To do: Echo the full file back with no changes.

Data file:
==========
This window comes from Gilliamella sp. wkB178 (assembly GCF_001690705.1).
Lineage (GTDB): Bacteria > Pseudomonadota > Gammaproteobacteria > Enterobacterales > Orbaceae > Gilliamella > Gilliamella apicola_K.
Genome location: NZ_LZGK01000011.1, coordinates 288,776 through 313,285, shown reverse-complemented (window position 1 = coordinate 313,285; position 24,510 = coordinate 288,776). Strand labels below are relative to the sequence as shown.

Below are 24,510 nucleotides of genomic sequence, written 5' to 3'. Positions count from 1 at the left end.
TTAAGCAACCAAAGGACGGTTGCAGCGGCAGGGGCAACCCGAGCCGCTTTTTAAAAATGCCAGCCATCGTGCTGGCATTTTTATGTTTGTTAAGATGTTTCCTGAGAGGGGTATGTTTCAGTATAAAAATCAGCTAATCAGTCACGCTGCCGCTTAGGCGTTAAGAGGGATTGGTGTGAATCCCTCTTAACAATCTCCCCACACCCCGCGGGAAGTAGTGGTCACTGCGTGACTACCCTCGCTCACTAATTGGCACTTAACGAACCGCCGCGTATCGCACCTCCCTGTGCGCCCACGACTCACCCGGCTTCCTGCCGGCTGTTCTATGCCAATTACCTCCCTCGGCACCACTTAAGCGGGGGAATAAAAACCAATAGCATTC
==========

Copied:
This window comes from Gilliamella sp. wkB178 (assembly GCF_001690705.1).
Lineage (GTDB): Bacteria > Pseudomonadota > Gammaproteobacteria > Enterobacterales > Orbaceae > Gilliamella > Gilliamella apicola_K.
Genome location: NZ_LZGK01000011.1, coordinates 288,776 through 313,285, shown reverse-complemented (window position 1 = coordinate 313,285; position 24,510 = coordinate 288,776). Strand labels below are relative to the sequence as shown.

Below are 24,510 nucleotides of genomic sequence, written 5' to 3'. Positions count from 1 at the left end.
TTAAGCAACCAAAGGACGGTTGCAGCGGCAGGGGCAACCCGAGCCGCTTTTTAAAAATGCCAGCCATCGTGCTGGCATTTTTATGTTTGTTAAGATGTTTCCTGAGAGGGGTATGTTTCAGTATAAAAATCAGCTAATCAGTCACGCTGCCGCTTAGGCGTTAAGAGGGATTGGTGTGAATCCCTCTTAACAATCTCCCCACACCCCGCGGGAAGTAGTGGTCACTGCGTGACTACCCTCGCTCACTAATTGGCACTTAACGAACCGCCGCGTATCGCACCTCCCTGTGCGCCCACGACTCACCCGGCTTCCTGCCGGCTGTTCTATGCCAATTACCTCCCTCGGCACCACTTAAGCGGGGGAATAAAAACCAATAGCATTC